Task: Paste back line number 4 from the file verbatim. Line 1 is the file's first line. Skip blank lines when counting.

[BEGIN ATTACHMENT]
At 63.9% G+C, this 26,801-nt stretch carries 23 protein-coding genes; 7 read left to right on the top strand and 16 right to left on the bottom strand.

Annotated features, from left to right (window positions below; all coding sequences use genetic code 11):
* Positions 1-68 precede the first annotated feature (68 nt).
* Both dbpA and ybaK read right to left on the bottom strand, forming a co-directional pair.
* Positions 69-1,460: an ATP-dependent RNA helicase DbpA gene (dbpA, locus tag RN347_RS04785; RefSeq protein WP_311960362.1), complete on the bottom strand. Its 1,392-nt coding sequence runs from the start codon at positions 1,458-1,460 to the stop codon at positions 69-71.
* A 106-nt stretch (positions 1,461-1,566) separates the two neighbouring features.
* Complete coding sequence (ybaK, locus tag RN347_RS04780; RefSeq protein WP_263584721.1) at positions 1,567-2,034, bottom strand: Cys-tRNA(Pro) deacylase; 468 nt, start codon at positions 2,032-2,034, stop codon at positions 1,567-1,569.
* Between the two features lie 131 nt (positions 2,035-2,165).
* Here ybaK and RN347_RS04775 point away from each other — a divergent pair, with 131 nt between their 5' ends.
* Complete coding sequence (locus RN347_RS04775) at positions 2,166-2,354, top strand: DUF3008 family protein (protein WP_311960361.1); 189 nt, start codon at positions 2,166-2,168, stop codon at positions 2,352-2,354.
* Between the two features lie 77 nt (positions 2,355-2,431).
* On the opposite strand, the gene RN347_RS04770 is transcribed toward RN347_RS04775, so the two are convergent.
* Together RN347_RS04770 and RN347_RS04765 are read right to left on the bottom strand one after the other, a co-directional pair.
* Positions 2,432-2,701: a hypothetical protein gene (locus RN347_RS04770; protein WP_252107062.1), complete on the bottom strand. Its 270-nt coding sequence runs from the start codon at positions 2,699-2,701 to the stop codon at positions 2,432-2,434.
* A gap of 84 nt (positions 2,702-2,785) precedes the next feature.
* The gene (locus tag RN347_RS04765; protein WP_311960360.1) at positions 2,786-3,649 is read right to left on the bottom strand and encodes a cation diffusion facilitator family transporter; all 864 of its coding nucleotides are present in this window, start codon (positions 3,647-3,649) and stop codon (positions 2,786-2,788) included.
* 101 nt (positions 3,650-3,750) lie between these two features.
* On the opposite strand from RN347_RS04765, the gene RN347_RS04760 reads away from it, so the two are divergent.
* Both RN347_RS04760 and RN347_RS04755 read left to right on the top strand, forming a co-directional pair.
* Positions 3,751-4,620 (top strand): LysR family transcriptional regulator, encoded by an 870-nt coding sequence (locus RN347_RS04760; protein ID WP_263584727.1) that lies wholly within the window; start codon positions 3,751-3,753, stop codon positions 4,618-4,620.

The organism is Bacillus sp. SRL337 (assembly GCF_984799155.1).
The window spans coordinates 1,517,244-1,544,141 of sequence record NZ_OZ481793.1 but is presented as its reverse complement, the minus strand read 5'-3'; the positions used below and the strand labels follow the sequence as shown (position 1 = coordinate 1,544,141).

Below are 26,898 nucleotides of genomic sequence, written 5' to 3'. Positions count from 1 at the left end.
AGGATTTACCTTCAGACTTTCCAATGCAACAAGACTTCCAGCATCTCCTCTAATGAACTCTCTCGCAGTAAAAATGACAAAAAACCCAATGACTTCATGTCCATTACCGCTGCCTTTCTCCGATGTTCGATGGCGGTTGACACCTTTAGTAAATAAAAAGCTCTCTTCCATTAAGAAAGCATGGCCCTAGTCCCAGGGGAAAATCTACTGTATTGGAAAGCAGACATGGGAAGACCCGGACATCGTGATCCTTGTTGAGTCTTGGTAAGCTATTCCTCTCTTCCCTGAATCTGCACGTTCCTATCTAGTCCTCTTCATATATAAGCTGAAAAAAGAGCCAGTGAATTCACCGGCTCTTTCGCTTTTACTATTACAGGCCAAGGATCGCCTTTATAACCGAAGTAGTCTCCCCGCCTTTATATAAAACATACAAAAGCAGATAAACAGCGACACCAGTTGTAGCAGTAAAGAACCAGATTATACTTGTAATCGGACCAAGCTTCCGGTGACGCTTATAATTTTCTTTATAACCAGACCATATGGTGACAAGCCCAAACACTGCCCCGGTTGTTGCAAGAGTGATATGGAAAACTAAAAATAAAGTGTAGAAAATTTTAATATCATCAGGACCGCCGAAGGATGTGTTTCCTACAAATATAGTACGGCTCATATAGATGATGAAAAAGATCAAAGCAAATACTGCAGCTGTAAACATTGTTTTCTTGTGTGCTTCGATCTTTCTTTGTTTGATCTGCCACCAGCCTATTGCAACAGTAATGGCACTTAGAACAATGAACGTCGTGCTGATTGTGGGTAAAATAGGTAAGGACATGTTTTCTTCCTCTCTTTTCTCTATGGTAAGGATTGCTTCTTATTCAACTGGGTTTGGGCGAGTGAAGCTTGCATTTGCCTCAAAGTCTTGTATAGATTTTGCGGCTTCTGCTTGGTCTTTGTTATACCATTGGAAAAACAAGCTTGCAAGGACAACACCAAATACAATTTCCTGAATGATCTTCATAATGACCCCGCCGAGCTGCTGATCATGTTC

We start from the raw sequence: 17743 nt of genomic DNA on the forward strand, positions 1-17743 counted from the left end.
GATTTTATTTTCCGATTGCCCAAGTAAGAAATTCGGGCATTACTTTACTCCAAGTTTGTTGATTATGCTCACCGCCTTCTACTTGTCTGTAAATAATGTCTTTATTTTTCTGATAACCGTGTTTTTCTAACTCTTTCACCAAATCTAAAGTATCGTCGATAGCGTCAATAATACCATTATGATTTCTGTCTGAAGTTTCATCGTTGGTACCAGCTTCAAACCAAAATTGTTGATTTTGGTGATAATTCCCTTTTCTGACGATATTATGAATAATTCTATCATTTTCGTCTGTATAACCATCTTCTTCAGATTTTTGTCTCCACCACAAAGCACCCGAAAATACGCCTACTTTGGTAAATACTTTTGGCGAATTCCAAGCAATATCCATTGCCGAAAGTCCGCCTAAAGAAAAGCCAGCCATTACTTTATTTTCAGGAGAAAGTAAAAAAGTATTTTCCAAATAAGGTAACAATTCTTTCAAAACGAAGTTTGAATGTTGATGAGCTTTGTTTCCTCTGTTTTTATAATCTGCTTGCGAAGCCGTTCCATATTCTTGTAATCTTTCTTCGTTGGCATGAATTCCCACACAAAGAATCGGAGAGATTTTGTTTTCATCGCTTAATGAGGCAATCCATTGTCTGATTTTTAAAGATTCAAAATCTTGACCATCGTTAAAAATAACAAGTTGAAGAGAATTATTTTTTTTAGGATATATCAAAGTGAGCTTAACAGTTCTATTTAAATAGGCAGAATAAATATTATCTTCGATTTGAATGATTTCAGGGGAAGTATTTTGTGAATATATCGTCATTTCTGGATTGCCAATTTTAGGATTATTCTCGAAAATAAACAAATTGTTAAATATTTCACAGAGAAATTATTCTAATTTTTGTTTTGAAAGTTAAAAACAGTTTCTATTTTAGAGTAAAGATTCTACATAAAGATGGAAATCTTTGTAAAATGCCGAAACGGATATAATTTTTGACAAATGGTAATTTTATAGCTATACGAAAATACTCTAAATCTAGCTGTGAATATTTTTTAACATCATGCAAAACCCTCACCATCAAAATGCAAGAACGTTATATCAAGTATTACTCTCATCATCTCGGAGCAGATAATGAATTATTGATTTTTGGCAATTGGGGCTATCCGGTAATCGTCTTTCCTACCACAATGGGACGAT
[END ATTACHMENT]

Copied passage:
* Both dbpA and ybaK read right to left on the bottom strand, forming a co-directional pair.